The business: Internet-access provider
Opened: June 1998
Closed: December 2000
Cause of death: Undercapitalized expansion

Like many companies seeking riches in the internet economy, Jato Communications devised a go-go strategy to catch Wall Street's eye, so that the company might go public with a bang. Denver-based Jato had started modestly, offering high-speed Internet access to businesses in the Denver metro area. By the summer of 1999, however, the stocks of many telecommunications companies were soaring. That fact didn't go unnoticed by Jato's board and its three cofounders, who were then running the company. To generate the kind of fast growth that they hoped would culminate in their own initial public offering, they revamped the company's plan. They decided to roll out their service in about 50 metro areas nationwide and recruit a blue-chip telecommunications executive for their management team.

Sure enough, in September 1999, Jato brought aboard a seasoned GTE executive, Gerald Dinsmore, as chief operating officer. Two months later he was promoted to CEO. But Dinsmore was unable to turn the company's high-flying plans into a successful IPO. Two of Jato's three cofounders -- Brian Gast and Bruce Dines, who left their respective positions of CEO and vice-president of operations after Dinsmore arrived -- say now that it was a mistake to name him CEO. "When there's a pot of gold at the end of the rainbow, investors and founders make decisions that take them off course," says Gast. But Rex Humston, Jato's former chief technology officer, says that the company would have gone off course no matter what Dinsmore did. "The fatal flaw was going national," Humston says, before the company had the money in hand to finance such large-scale growth. A spokesperson for Dinsmore said that he would have no comment. Leonard Allsup, Jato's other cofounder, could not be reached for comment.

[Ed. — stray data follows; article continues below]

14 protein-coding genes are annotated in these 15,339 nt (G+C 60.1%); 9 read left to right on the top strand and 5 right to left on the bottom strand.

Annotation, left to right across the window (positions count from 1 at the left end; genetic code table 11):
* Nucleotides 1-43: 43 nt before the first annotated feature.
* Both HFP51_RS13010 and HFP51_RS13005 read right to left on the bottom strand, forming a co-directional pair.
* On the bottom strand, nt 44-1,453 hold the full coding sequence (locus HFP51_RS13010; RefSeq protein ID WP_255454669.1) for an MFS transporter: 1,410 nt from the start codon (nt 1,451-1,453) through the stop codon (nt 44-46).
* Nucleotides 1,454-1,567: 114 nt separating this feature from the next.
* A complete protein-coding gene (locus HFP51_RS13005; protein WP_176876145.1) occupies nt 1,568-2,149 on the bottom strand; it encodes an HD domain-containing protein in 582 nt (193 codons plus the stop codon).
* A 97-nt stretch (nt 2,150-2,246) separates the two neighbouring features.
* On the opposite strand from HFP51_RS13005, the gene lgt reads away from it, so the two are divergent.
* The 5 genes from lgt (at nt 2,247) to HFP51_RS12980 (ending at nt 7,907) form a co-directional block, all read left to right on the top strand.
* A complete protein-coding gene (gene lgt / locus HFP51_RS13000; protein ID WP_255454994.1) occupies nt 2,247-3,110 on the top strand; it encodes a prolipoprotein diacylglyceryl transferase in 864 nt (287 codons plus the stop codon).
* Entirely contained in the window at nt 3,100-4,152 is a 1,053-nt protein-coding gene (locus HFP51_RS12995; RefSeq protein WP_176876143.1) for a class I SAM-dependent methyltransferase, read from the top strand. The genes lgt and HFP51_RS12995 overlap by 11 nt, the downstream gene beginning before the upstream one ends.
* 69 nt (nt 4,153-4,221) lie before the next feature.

Gast, Dines, and Allsup had launched Jato in 1998 to provide fast Internet access over telephone wires using DSL technology. The glamour of the then-booming DSL industry helped Jato raise more than $70 million from venture capitalists and other sources. But revenues materialized slowly. In 1999, Jato's only full year of operations, revenues totaled $315,000, which resulted in a net loss of $15 million.

Dinsmore acted quickly to fulfill Jato's national ambitions. Under his stewardship, Jato expanded its workforce from 200 to 575. By early 2000 the company was burning through at least $10 million a month in cash. More costly, says Dines, was Dinsmore's delay in taking Jato public. The company had been shooting for an IPO in February 2000. The deliberations over legal and regulatory issues dragged on until April, by which time the IPO market for unprofitable high-tech companies like Jato had collapsed.

The company then had to scuttle the IPO altogether. "He was not prepared to move at the speed that a small company needed to move" in the telecommunications market, Dines says of Dinsmore.

In Humston's view, however, Dinsmore simply followed the expansion plan of the cofounders and the board. Once he realized that he couldn't raise the capital to support a national company, Dinsmore proposed closing Jato down, according to Humston. Dinsmore left the company in August, and the board named Allsup the CEO.

Allsup immediately laid off 290 employees. The company raised an additional $30 million in private capital and held some discussions with potential buyers, but it was too little too late.

On at least one point virtually everyone involved in the Jato saga concurs: a fast-growth mania seized the company, creating a voracious appetite for capital. "We were always planning for the next round [of financing]," says a former investor. "It was a recipe for disaster. One day we woke up, and it was all gone."

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